The mosquito season has already started and this year we open our search to a new species: Aedes japonicus, the East Asian bush or rock pool mosquito. An invasive species that we detected for the first time in Asturias last year. It was the first observation in Spain and in southern Europe. In other countries of Central Europe the mosquito is widely distributed, therefore, to prevent its expansion throughout the peninsular northwest we ask for your cooperation. The information we receive will be key so that the Health Administration, in collaboration with the University of Zaragoza, can define the expansion of this mosquito in the area.

We invite people from Asturias and surrounding communities to send us any photo of mosquitoes that you think may be Aedes japonicus (Fig. 1).

How to do it?

As for now our application is only prepared for you to send observations of tiger mosquito (Aedes albopictus) and the yellow fever mosquito (Aedes aegypti), we explain here the instructions to follow if are going to report an Aedes japonicus:

When the application asks you: What does your mosquito look like?

Select in all the answers: “Neither“, so we know that you are not trying to report a tiger mosquito or a yellow fever mosquito.

Where do you ask: What does the abdomen of your mosquito look like?

We will respond: Neither

And before sending the report in “Any comments to add?

We will write: #japo

In this way we will know that you are reporting an Aedes japonicus. But, how is an Aedes japonicus? How to recognize it? Where can we find it?

Aedes japonicus

Fig. 1. Adult of Aedes japonicus. Source: CDC/ Frank Collins, Ph.D.

How is Aedes japonicus mosquito?

Its appearance is similar to that of the Asian tiger mosquito or the yellow fever mosquito. However, Aedes japonicus is larger than these and of a lighter brown color, while the tiger is almost black. The most characteristic feature of Aedes japonicus is that it has several golden lines in the thorax (Fig. 2).

The most characteristic feature of Aedes japonicus is that it has several golden lines in the thorax

You can also distinguish them by the type of environments where you can find it. The Asian tiger mosquito has a preference for urban spaces and warm environments. Aedes japonicus, is more common in wooded areas, where it comes to breed in flooded spaces, livestocks’ watering holes, puddles in rocks or buckets, tires and any other utensil that contains water. While Asian the tiger mosquito is a species that flies badly being able to cover very short distances, Aedes japonicus can fly long distances and is much more resistant to cold.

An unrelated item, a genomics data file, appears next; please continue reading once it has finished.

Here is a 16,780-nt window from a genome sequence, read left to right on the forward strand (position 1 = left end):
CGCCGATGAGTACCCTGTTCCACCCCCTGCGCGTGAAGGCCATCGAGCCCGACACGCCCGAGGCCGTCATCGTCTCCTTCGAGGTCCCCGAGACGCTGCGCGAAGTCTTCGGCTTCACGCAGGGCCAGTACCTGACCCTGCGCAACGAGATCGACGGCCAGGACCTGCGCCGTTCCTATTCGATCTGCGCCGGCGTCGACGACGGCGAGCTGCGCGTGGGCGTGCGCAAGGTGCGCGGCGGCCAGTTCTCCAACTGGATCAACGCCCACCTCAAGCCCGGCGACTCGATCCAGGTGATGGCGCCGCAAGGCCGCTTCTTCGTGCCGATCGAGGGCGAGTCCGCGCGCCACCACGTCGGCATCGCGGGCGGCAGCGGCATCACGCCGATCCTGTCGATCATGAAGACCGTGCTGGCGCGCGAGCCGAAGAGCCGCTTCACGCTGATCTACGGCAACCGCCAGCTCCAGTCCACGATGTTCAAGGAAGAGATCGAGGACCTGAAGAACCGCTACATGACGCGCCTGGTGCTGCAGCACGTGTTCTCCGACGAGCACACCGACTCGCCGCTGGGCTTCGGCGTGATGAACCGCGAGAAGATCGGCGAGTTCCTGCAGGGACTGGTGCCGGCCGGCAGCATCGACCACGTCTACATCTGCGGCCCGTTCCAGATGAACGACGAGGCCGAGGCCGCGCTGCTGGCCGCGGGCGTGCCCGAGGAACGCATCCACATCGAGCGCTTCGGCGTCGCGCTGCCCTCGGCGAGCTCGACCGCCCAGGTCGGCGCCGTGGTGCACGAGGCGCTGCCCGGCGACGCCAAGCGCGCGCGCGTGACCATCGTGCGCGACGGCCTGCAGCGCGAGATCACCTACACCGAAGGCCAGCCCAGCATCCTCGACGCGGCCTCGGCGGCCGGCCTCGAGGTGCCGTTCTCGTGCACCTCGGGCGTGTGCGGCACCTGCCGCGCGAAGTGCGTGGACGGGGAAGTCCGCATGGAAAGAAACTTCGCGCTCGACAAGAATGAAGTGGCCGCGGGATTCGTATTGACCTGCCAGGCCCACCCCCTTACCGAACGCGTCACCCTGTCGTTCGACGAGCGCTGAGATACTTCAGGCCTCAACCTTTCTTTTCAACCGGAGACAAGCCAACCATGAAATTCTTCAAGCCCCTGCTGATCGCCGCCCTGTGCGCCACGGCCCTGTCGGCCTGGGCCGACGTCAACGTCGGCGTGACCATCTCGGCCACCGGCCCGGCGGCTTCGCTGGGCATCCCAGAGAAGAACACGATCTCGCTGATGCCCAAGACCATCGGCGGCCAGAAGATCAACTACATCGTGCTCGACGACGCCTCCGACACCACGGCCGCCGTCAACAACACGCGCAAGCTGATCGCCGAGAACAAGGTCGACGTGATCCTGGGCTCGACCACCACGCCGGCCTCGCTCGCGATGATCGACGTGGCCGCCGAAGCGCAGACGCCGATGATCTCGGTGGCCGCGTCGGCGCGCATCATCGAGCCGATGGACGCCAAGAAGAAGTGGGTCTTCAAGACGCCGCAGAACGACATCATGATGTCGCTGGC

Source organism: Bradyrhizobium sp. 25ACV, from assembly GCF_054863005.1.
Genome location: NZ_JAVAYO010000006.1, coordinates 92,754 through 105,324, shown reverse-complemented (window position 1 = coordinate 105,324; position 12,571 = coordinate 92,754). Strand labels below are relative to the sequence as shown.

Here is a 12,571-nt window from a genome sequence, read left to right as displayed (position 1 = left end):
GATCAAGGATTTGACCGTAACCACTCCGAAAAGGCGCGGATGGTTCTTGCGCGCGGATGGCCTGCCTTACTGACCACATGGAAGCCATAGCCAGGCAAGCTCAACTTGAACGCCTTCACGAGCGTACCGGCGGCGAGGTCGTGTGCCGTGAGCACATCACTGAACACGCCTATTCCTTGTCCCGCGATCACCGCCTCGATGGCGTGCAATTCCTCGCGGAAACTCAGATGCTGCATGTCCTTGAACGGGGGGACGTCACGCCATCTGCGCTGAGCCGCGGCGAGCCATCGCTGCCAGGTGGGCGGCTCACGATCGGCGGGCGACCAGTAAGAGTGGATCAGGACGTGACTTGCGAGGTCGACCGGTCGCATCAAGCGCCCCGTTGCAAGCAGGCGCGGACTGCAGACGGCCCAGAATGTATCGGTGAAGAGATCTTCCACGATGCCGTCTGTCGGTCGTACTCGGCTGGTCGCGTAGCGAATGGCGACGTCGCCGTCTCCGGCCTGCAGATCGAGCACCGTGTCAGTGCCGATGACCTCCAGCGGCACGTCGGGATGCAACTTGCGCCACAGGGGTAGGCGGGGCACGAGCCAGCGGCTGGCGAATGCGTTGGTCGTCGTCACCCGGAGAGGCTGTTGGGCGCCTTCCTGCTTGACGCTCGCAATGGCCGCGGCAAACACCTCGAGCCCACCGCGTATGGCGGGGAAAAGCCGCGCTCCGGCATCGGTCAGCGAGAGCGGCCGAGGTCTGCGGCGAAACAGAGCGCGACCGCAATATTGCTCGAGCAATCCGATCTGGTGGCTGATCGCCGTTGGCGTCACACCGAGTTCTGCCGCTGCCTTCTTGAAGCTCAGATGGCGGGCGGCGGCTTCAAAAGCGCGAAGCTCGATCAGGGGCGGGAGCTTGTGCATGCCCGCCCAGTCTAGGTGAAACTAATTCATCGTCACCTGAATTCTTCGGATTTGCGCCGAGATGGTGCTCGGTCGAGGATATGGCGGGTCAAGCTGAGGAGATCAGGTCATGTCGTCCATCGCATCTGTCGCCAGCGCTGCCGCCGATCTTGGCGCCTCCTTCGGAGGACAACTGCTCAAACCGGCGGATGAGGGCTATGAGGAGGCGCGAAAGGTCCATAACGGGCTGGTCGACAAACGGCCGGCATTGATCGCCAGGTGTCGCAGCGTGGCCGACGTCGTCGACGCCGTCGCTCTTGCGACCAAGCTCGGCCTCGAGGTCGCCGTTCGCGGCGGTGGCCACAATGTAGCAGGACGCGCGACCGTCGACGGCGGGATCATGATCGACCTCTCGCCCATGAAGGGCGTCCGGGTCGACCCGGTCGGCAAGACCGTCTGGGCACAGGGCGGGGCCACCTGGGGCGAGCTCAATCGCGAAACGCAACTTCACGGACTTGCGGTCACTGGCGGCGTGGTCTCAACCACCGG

This resistance to the cold has allowed it to settle in the north of France, Switzerland, Germany, Holland, Hungary, Slovenia and the north of Italy (Fig. 3). In the Iberian Peninsula, the Cantabrian coast has the most suitable conditions for it to be established, that is why we make this appeal to the people who inhabit the region and to all those who visit it.

Detalle Aedes japonicus Asturias Mosquito Alert 2018 2019 se busca

Fig. 2. Detail of Aedes japonicus torax with the several lines of yellowish scales on a black background. Scource: CC BY Roger Eritja

Why is it important to know where Aedes japonicus is?

The species native to Japan, Korea, Taiwan, Southeast China and eastern Russia, can be a transmitter of viral diseases although of less relevance than the Asian tiger mosquito or the yellow fever mosquito. The virus that transmits better is that of West Nile fever. Although in laboratory conditions it has been proven that it is capable of being infected with dengue and chikungunya, it is not considered a real risk in relation to these viruses.

As in everything related to invasive mosquitoes, prevention is vital to detect it in time and delimit where it is distributed before it can become a major problem.

It is at this point, where the Mosquito Alert platform is relevant as a monitoring tool for mosquitoes that transmit diseases. In fact, the detection of Aedes japonicus in Asturias was made thanks to the photos that a person sent through the application in June 2018 from the municipality of Siero.

The photographs caught the attention of the entomologists of the project due to their similarity with Aedes japonicus, until then unknown in the Iberian Peninsula. Suspicions were confirmed by a field study in the area that demonstrated the presence of the species.

This summer you can have a very important role to confirm its presence and determine its current distribution, which could be much wider than what is suspected in the North of Spain.

But do not forget the other two species, especially the tiger mosquito, which can appear at any time!

Aedes japonicus distribution

Fig. 3. Distribution map of  Aedes japonicus in Europe, January 2019, yellow and red show the presence of the species. Source: European Centre for Disease Prevention and Control